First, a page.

Alongside this, patients also have the right to bring a civil action for personal injury compensation for medical negligence. Where an individual believes they have suffered physical and or mental harm as a result of negligence on the part of an NHS doctor or other health professional, they can make a formal claim in the same way as any other injury claim.
The compensation claim will usually be made against the NHS trust concerned (referred to in the case as the ‘defendant’). The NHS trust may admit liability and agree to settle the claim, avoiding the need to go to a court hearing. In other cases, the NHS trust may admit liability but the level of damages cannot be agreed – in which case, the court may have to rule on the appropriate amount of compensation.
Where liability is not accepted, proceedings will become necessary but it still be settled at any time before a final hearing. Reassuringly, few medical negligence cases reach a final hearing.
Your solicitor will ask you for detailed information about your treatment and the harm you’ve suffered. They can then start to build a strong case to prove that clinical negligence occurred, and that this resulted in physical and/mental harm to you.
To help your solicitor collate the evidence needed to prove your case, there are several pieces of information you can provide them with, including:
Your solicitor will use this information to build a clinical negligence claim. To win your claim, they will need to help you prove on balance that there was a breach of duty of care towards you and this caused you harm.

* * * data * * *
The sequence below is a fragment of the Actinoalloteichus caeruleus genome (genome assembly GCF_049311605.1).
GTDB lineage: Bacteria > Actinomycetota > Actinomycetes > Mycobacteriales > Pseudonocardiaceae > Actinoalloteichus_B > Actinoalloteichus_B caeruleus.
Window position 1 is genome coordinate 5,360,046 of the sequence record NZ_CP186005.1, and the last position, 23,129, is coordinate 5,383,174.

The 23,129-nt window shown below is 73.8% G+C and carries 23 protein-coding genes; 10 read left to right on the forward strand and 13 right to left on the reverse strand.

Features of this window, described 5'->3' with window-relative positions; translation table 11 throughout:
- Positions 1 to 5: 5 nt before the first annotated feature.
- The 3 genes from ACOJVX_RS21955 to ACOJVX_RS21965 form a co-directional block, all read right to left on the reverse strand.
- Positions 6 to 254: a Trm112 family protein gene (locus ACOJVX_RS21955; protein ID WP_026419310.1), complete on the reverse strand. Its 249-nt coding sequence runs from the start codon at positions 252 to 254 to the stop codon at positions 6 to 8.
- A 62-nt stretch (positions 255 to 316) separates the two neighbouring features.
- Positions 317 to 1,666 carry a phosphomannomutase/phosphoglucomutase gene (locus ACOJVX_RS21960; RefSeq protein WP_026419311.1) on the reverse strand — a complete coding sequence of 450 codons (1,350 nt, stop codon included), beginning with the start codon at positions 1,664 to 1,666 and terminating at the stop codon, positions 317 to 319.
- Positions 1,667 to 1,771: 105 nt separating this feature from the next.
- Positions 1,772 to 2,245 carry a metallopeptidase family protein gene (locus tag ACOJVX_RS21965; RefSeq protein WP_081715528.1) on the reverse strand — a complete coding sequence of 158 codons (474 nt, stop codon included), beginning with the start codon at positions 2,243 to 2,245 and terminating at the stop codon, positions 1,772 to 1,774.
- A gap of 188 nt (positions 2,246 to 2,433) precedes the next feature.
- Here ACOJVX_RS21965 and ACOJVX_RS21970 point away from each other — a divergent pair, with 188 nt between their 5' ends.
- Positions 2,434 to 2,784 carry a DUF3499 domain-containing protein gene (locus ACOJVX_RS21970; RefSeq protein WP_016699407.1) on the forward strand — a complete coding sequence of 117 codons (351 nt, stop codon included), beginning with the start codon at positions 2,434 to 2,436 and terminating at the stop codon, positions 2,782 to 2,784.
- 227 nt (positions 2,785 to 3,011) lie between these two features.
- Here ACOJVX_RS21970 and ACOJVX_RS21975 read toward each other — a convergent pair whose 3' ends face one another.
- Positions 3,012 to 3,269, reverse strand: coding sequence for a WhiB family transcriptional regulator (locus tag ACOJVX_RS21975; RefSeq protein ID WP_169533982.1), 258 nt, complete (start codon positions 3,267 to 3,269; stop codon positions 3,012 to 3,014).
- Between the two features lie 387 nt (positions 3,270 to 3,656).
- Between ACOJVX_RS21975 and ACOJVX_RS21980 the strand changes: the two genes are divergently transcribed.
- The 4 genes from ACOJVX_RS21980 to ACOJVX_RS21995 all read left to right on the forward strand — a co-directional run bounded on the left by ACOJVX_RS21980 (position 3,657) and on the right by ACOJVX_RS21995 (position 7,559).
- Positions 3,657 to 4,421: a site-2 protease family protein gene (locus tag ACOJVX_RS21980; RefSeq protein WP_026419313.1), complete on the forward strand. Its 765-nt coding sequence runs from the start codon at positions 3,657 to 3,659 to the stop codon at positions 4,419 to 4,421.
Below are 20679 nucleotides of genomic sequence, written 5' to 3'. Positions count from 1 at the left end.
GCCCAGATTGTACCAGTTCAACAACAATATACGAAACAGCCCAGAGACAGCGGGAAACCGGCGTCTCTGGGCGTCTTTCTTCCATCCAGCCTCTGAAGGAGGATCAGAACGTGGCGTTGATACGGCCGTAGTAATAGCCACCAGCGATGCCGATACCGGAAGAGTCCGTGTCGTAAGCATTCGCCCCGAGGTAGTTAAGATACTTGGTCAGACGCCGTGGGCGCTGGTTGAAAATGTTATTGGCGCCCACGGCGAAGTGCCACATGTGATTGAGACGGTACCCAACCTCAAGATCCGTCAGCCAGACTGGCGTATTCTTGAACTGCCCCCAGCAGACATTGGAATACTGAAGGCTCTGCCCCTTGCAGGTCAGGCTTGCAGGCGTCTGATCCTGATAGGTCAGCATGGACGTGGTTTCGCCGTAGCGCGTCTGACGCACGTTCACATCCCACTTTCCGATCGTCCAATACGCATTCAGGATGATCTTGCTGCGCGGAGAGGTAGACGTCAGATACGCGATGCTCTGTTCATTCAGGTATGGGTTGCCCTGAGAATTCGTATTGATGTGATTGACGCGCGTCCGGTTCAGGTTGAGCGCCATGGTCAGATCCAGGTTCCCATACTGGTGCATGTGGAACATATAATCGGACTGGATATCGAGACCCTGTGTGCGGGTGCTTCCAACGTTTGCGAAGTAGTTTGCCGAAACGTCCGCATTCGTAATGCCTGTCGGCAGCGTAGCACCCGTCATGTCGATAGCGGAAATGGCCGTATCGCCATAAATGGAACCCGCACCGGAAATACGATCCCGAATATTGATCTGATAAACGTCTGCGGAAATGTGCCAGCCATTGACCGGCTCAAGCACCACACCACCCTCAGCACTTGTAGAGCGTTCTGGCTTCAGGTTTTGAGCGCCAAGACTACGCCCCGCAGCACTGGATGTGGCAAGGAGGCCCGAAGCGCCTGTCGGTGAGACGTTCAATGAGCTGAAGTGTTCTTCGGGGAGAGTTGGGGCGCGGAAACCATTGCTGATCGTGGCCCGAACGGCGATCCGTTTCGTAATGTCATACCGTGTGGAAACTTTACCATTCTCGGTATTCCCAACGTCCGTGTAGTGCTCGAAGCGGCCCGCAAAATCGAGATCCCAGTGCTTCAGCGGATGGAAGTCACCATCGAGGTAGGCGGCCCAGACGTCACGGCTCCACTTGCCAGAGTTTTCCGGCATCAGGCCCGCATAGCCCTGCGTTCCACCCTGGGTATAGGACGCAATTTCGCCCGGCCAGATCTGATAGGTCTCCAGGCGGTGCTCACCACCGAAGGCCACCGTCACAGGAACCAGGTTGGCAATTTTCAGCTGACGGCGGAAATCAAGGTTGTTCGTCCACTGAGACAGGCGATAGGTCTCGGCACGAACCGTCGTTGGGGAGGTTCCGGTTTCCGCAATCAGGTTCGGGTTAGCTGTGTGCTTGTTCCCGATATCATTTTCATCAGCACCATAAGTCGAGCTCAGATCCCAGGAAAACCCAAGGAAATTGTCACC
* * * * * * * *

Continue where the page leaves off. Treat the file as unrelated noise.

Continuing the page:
Your solicitor will have to demonstrate that you did not receive the standard of care you would have expected to receive from a reasonably competent, skilled specialist in that area. This means proving that the care you did receive fell below a reasonable standard.
A high standard is expected of health professionals and the very fact a mistake was made may in itself indicate there was a breach of duty. For example, a surgeon may remove the wrong leg or the wrong ovary, when it was clear from the medical notes and consent forms that the other should have been removed.
In other cases, a doctor may breach their duty of care by failing to inform the patient of the risks of a planned procedure, which then goes ahead. If the claimant suffers harm as a result of the procedure – a successful clinical negligence claim could follow on the basis that ‘informed consent’ was not given. Had the risks been fully explained beforehand – a claim would be unlikely to succeed.
However, if the treatment or practice you have complained of is generally accepted as normal practice by other, similar health professionals, a claim is unlikely to succeed.
Other factors to bear in mind include the fact that misdiagnosis does not necessarily equate to clinical negligence. No doctor can guarantee a successful outcome; medicine is not an exact science; and individual patients can present varying physiological reactions to drugs and procedures. In short, when things go wrong, it does not necessarily mean a health professional was negligent.
On the other hand, where a doctor deviates from accepted practice or procedure without good reason, and fails to exercise the duty of care and skill expected from a reasonable professional in the same position, it could lead to clinical negligence.
This is known as causation. Proving a personal injury claim, including clinical negligence, requires proving on balance that the treatment provided (or the doctor’s failure) was in breach of their duty of care to you – and that this directly caused your injury or condition (or made it worse).
Causation means that there must be a clear link established between the negligence and the harm suffered by the patient. If this link is missing, the claim will fail.
To help prove your medical negligence claim, you’ll need to be examined by an appropriate expert clinician or health professional. Depending on the background to your claim, this could be, e.g. an orthopaedic surgeon, an eye specialist, an experienced physiotherapist or ear, nose and throat (ENT) specialist.